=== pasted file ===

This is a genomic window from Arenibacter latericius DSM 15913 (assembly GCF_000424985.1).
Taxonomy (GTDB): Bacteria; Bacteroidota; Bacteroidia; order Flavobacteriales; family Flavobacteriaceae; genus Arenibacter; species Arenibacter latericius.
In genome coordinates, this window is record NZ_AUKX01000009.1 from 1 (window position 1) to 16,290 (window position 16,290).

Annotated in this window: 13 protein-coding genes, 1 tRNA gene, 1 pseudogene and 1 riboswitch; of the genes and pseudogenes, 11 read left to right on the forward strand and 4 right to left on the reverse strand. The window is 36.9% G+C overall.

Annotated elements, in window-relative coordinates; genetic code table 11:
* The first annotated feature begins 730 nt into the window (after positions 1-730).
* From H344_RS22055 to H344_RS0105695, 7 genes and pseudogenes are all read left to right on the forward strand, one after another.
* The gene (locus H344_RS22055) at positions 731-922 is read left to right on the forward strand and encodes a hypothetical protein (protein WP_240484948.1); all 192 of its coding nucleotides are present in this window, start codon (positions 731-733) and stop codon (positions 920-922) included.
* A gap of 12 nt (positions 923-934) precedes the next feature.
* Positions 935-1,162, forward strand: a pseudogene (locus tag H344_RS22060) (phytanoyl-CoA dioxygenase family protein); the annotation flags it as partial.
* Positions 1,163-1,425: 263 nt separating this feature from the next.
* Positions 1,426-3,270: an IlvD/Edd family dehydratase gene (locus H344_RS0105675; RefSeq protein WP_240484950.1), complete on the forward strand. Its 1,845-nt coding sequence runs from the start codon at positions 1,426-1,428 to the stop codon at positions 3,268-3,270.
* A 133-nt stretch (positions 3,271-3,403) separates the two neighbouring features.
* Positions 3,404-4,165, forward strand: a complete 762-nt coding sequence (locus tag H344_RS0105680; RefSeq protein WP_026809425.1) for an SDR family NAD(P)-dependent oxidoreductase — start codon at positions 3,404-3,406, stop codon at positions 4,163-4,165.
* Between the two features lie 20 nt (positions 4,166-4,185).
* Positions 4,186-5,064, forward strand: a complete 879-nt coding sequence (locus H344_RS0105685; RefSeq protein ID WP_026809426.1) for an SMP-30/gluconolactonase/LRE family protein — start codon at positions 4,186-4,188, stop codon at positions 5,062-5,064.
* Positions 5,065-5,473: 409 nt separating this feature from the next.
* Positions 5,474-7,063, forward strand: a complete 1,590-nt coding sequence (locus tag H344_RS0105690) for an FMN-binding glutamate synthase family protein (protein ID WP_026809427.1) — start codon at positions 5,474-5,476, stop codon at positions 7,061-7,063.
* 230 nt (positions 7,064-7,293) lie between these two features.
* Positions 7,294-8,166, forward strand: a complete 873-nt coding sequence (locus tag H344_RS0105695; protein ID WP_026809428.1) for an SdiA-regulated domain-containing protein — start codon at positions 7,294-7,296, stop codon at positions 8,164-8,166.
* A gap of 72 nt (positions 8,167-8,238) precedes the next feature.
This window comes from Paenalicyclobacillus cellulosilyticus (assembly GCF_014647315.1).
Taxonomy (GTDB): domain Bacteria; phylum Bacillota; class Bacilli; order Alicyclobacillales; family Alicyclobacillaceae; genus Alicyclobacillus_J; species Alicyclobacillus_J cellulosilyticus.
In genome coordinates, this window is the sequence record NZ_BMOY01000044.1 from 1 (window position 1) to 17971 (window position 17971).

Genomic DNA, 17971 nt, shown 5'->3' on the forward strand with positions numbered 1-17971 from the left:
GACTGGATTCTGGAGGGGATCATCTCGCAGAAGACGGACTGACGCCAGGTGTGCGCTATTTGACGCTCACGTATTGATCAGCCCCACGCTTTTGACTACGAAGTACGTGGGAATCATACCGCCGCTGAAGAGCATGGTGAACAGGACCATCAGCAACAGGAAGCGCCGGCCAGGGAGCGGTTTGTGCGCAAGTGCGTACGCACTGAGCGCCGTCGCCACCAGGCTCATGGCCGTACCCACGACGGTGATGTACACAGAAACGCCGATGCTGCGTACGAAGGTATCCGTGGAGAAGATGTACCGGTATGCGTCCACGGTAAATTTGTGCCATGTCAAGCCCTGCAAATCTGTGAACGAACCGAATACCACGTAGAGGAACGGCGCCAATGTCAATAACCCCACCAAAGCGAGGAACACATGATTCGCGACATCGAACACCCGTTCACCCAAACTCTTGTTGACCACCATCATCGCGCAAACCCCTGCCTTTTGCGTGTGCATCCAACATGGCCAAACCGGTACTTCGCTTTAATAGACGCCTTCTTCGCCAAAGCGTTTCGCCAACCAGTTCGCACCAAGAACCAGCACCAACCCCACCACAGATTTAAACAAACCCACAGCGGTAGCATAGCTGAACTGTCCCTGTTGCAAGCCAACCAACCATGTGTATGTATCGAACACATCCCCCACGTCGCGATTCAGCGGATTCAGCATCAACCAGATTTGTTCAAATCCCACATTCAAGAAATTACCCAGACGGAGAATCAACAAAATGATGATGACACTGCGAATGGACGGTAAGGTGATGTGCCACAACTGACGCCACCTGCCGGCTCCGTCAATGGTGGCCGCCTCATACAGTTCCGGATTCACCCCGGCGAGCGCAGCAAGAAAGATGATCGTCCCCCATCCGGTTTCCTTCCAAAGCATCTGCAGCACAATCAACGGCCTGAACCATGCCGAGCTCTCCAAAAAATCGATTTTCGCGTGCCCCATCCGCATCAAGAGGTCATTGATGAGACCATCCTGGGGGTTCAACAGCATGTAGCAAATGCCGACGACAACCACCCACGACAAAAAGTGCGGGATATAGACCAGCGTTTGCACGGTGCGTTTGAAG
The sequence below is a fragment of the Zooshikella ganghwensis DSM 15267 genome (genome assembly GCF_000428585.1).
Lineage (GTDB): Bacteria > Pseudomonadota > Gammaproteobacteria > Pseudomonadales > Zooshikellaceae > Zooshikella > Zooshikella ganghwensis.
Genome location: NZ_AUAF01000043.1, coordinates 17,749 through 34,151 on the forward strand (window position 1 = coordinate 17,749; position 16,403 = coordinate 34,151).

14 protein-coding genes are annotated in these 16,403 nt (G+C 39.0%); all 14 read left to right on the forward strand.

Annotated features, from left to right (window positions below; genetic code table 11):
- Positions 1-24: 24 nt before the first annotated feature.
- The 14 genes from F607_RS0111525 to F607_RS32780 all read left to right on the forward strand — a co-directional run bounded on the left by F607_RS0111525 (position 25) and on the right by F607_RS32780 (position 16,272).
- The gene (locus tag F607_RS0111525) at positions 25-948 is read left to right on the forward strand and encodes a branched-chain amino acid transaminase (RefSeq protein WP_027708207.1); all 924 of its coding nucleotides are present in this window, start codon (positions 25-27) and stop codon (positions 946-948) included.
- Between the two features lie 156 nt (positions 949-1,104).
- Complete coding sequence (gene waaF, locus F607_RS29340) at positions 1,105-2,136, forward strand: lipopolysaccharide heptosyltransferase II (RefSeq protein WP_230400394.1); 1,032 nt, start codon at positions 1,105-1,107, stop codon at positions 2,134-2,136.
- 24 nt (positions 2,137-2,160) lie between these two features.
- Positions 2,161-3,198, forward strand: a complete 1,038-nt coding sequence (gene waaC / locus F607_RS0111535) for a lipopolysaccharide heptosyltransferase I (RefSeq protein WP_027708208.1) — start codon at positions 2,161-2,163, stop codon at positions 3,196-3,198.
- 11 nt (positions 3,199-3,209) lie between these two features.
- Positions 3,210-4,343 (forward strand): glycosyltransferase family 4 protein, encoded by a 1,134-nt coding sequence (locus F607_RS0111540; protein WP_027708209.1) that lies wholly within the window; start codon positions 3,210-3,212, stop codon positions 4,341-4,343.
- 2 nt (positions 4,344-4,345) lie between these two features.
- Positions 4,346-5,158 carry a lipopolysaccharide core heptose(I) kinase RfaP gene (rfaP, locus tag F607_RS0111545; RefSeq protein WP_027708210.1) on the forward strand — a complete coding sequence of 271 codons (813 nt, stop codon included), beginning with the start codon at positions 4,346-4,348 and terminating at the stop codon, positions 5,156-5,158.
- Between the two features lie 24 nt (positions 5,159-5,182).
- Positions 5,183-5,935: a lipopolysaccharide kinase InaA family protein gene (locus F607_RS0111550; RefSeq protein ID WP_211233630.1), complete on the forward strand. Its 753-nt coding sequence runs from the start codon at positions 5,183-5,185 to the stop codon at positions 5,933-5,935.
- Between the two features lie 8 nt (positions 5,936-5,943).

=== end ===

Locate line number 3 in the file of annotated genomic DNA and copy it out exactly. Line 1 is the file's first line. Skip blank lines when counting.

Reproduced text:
In genome coordinates, this window is record NZ_AUKX01000009.1 from 1 (window position 1) to 16,290 (window position 16,290).